2019 Denver ballot initiatives: Magic mushrooms, minimum wages, urban camping, the Olympics and the internet

You can make laws if enough people agree with you.

Tents are pitched on the street in defiance of the city's urban camping ban and a sizable blizzard. Dec. 17, 2016. (Kevin J. Beaty/Denverite)

Tents are pitched on the street in defiance of the city's urban camping ban and a sizable blizzard. Dec. 17, 2016. (Kevin J. Beaty/Denverite)

staff photos

If you like civic engagement, you should love ballot measures. It turns out you can make laws if enough people agree with you.

As of November 7, 2018, here’s what residents plan to have on the city ballot for May 2019.

🗳️ On the ballot

Repealing the urban camping ban

The Denver Right to Survive Initiative would repeal the urban camping ban. The law currently keeps people (usually without homes) from sleeping under shelter in public, even if just with a blanket. The initiative made the ballot already.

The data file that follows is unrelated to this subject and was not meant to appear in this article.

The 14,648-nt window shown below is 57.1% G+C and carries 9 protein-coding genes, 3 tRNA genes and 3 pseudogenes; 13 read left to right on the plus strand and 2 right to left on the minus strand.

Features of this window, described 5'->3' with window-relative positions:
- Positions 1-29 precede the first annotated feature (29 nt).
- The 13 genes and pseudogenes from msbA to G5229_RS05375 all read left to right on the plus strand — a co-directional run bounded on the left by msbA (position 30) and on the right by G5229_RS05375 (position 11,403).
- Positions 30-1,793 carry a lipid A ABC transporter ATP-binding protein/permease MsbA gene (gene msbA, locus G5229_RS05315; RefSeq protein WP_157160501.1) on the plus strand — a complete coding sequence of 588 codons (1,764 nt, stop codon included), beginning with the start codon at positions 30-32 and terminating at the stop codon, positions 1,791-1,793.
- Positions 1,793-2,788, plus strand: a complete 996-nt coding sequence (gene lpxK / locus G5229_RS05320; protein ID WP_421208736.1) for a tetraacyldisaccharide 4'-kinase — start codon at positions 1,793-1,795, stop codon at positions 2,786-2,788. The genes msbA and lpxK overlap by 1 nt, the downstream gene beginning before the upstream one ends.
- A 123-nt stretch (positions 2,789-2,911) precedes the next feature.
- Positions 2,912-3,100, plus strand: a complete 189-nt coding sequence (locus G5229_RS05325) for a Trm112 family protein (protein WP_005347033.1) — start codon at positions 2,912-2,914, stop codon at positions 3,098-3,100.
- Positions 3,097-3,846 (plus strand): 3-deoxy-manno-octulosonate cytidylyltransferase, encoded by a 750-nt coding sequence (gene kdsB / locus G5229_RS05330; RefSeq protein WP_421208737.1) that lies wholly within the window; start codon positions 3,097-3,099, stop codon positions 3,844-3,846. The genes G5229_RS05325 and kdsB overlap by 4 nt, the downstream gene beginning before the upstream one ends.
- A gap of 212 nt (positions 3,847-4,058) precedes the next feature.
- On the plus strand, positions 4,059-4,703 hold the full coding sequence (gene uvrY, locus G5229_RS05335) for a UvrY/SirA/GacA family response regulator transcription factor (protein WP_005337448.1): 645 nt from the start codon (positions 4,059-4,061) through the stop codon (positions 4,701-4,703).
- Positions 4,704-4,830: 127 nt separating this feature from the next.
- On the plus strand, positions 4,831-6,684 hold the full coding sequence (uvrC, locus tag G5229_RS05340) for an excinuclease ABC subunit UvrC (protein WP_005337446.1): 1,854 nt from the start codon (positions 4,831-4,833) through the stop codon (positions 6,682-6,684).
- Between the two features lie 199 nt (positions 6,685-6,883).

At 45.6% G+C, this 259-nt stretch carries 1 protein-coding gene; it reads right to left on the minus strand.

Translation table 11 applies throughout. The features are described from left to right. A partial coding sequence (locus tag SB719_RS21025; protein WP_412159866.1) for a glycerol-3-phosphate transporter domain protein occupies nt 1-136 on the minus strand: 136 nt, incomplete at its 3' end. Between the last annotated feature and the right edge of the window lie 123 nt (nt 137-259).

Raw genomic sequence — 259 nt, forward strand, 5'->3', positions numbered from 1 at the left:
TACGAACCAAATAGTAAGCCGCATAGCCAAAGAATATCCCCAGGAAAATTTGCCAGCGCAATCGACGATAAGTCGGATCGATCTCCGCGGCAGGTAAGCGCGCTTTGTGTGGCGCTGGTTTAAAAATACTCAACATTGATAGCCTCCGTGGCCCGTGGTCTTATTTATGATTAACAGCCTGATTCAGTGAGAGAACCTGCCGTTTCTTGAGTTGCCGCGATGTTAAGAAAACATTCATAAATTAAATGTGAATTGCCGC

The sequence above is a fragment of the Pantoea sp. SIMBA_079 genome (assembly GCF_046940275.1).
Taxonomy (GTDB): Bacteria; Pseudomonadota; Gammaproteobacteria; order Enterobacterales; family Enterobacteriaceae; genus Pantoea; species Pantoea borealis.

⏳ Waiting to be certified

Higher wages for airport workers

The Denver Airport Minimum Wage Initiative would make $15 the base hourly pay for DIA workers. The Denver Elections Division is working on certifying the signatures.

✍️ Still collecting signatures

Legalizing mushrooms — the psychedelic kind

This is not a hallucination. The Psilocybin Initiative would decriminalize magic mushrooms, or psilocybin for you scientists. Organizers need to collect nearly 5,000 signatures to get it on the ballot.

Blocking public money for the Olympics

Then there’s the one about the Olympics. The Let Denver Vote Initiative would… let Denver vote on whether the city should spend money to host the Games. The vote would get triggered only if politicians decide to spend public resources or incentives on the Olympics. You might say organizers are playing defense. You might.

Internet independence

The Denver Internet Initiative would give Denver the right to create its own internet infrastructure. That ability was taken away by  a 2005 Colorado law that leaves big things like fiber-optic cables go big telecommunications corporations. Supporters of the measure, who are still collecting signatures, believe relying solely on profit-seeking companies for internet risks Denver’s ability to provide the critical service for its residents in the future. Organizers are still collecting signatures.

Tagged

Election 2019